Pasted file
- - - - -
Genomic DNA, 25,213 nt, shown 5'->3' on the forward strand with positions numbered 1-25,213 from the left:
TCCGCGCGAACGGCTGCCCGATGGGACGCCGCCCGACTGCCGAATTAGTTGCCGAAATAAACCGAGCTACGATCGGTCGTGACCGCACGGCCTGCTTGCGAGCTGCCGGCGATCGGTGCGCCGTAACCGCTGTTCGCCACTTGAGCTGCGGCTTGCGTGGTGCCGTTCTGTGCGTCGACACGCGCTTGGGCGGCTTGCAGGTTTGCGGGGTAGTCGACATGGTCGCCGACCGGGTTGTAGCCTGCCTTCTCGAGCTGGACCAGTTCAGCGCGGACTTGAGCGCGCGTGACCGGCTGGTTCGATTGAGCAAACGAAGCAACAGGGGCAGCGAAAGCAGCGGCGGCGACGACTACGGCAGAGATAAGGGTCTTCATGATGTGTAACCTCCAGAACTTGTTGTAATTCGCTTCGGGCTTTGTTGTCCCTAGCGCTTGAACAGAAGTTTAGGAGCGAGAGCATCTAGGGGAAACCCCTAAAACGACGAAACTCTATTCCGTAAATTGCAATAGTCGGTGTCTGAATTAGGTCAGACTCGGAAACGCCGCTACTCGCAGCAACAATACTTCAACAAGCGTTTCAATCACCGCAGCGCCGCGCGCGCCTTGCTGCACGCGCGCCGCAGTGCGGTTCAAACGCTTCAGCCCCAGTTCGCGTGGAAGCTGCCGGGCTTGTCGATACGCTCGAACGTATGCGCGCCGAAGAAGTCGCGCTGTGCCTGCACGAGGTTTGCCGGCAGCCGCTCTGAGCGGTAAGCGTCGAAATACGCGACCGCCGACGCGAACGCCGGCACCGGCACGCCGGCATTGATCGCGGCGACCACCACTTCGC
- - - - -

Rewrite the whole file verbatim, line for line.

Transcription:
Genomic DNA, 25,213 nt, shown 5'->3' on the forward strand with positions numbered 1-25,213 from the left:
TCCGCGCGAACGGCTGCCCGATGGGACGCCGCCCGACTGCCGAATTAGTTGCCGAAATAAACCGAGCTACGATCGGTCGTGACCGCACGGCCTGCTTGCGAGCTGCCGGCGATCGGTGCGCCGTAACCGCTGTTCGCCACTTGAGCTGCGGCTTGCGTGGTGCCGTTCTGTGCGTCGACACGCGCTTGGGCGGCTTGCAGGTTTGCGGGGTAGTCGACATGGTCGCCGACCGGGTTGTAGCCTGCCTTCTCGAGCTGGACCAGTTCAGCGCGGACTTGAGCGCGCGTGACCGGCTGGTTCGATTGAGCAAACGAAGCAACAGGGGCAGCGAAAGCAGCGGCGGCGACGACTACGGCAGAGATAAGGGTCTTCATGATGTGTAACCTCCAGAACTTGTTGTAATTCGCTTCGGGCTTTGTTGTCCCTAGCGCTTGAACAGAAGTTTAGGAGCGAGAGCATCTAGGGGAAACCCCTAAAACGACGAAACTCTATTCCGTAAATTGCAATAGTCGGTGTCTGAATTAGGTCAGACTCGGAAACGCCGCTACTCGCAGCAACAATACTTCAACAAGCGTTTCAATCACCGCAGCGCCGCGCGCGCCTTGCTGCACGCGCGCCGCAGTGCGGTTCAAACGCTTCAGCCCCAGTTCGCGTGGAAGCTGCCGGGCTTGTCGATACGCTCGAACGTATGCGCGCCGAAGAAGTCGCGCTGTGCCTGCACGAGGTTTGCCGGCAGCCGCTCTGAGCGGTAAGCGTCGAAATACGCGACCGCCGACGCGAACGCCGGCACCGGCACGCCGGCATTGATCGCGGCGACCACCACTTCGC